i had visions of josie coming to my house today and showing her 4 matching little girl dresses that i had made last night.
i tried on my own, to draft a pattern for anna.
my arm holes look like withered bananas.
i couldn't cut the fabric, because i'm not sure it would really function as a dress.
you know, i really want to make josie proud.
i want her to feel how grateful i am.
i want to learn this, so i have a skill that i could use to feed my family. 

i am humbled.
not in my sewing, in my excess.
in my selfish ingratitude, when i have so much.
so, so much.
when sweet josie offered to teach me to make patterns- she was offering to give me her greatest gift.
and.  i said "no thank you."
josie's daughter, edely, she works nights as a nurse.  she sends money home to her family.
so they can eat.
i complain.
because my cabinets are brown.

josie is an answer to prayer.
an answer i didn't even realize i needed.
my heart is changed.

today.
i am humbled.
and grateful.
and determined to live simply and stay focused on what is REAL.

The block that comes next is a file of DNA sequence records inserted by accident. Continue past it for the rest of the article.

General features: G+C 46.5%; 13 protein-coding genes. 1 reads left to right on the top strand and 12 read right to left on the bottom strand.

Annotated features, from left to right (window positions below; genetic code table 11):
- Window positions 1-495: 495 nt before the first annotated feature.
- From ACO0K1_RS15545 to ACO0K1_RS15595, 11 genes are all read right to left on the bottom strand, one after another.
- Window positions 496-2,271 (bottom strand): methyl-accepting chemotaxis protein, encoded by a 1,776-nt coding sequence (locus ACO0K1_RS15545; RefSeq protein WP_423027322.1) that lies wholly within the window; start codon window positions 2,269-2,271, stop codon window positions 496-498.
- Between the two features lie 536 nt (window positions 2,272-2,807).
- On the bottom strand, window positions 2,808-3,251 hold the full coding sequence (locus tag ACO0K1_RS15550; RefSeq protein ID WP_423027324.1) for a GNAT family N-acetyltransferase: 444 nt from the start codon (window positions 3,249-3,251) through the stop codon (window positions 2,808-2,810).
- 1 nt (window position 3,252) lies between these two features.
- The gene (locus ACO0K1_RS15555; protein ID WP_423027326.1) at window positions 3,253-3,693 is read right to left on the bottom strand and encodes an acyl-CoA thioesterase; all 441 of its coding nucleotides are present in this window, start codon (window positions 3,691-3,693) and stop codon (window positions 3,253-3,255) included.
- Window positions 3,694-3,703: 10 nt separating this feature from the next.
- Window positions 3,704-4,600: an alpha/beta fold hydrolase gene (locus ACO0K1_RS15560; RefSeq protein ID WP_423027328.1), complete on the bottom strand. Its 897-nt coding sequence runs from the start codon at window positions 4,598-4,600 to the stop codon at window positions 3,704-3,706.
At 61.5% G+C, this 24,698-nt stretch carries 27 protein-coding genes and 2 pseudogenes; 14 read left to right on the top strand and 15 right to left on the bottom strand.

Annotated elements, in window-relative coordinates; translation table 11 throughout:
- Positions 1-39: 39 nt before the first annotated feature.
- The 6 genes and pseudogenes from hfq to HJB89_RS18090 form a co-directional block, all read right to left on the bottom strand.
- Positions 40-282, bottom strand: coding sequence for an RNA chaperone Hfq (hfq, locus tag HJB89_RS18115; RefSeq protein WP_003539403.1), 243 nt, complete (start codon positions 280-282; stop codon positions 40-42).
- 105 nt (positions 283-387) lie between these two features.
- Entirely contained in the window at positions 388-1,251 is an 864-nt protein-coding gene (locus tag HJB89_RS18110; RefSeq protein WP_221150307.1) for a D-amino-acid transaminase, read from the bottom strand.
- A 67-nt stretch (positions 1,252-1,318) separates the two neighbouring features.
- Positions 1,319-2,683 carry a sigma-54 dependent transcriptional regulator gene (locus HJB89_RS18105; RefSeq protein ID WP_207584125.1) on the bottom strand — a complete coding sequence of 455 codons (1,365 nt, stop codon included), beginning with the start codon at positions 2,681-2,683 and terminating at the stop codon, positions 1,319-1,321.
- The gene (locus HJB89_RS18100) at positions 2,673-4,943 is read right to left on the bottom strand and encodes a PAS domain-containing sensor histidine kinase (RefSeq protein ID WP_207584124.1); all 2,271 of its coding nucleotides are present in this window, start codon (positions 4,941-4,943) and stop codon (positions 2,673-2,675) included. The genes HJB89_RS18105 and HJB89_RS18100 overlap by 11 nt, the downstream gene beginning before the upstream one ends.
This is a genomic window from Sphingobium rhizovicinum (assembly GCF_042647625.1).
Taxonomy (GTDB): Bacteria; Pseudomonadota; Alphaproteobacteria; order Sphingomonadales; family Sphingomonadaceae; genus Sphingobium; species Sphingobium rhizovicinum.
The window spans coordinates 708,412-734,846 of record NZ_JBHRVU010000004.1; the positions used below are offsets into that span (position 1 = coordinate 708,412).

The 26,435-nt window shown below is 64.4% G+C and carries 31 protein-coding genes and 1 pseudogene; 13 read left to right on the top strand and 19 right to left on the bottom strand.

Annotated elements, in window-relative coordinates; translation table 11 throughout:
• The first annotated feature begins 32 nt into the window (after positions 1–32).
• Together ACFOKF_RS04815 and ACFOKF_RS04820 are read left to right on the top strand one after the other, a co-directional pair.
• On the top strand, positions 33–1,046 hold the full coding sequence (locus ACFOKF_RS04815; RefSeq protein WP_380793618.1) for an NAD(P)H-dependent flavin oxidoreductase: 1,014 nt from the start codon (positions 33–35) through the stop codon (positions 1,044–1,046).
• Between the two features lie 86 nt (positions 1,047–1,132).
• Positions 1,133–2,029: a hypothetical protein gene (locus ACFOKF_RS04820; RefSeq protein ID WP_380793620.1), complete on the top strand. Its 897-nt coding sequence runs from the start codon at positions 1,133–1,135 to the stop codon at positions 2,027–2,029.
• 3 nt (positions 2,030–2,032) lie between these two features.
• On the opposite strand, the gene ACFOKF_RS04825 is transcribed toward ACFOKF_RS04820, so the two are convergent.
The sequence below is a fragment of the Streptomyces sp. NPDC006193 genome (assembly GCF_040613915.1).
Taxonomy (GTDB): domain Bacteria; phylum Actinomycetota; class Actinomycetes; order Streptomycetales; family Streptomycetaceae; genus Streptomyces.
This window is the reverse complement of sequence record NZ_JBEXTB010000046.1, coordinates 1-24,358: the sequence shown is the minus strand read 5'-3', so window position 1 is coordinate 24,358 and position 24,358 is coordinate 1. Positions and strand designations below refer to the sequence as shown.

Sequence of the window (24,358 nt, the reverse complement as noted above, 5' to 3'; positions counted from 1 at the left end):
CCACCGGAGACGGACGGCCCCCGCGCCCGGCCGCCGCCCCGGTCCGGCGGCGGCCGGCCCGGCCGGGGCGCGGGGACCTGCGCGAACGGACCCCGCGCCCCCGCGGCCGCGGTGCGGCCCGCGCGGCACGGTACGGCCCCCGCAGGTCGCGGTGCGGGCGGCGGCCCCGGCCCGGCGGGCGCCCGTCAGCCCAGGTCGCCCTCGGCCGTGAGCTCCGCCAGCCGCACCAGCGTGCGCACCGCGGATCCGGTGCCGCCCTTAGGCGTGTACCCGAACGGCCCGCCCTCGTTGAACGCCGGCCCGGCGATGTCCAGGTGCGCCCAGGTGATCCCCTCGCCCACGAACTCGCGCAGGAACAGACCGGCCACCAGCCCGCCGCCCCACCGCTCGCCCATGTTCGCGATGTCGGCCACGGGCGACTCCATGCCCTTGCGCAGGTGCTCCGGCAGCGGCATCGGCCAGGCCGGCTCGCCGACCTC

my life is real.
but not really.

8 comments:

Rachel Ure said...

wow. this is truly great stuff. i felt your embarrasement with all of the stuff that we all have that goes unused or unappreciated. i would say that i need josie to come ot my house to humble me a bit- but who would ASK for such anexperience- right? excited to see your dresses- watch out gymboree here comes jen

Tiffany said...

Could you BE any more insightful?!? I LOVE THIS POST!!! You are one wise, insightful woman... and I love that you not only find meaning in living your day-to-day moments, but have the talent to write about them so eloquently that I can then find meaning in my own life moments. YOU ROCK!!!

Rebekah said...

Love this.

Jenni Taysom said...

because you shared, in such a beautiful real way, Josie has touched my heart too. Thank you for sharing.

Becky said...

Thank you! I really needed this right now! I am sitting here complaining that my house is not clean enough,cool enough and just not enough. I am now going to sit here, shut up and be thankful for what I do have. Your family is beautiful, can't wait to check back to see your little girls in those dresses.

Katie @ On the Banks of Squaw Creek said...

This gives me goosebumps. You are so right. We are so lucky.

I cam over from Tabitha's and I'm going to follow you now. :)

Margo said...

Touching story.
Thank you for sharing.
I am spoiled.
I hope that I don't quickly forget what I have learned from your story.
:0)Margo

Catherine Hansen Peart said...

This is such poignant stuff. So true. All of it. I will try and keep this at the front of my heart every time I feel 'deprived'.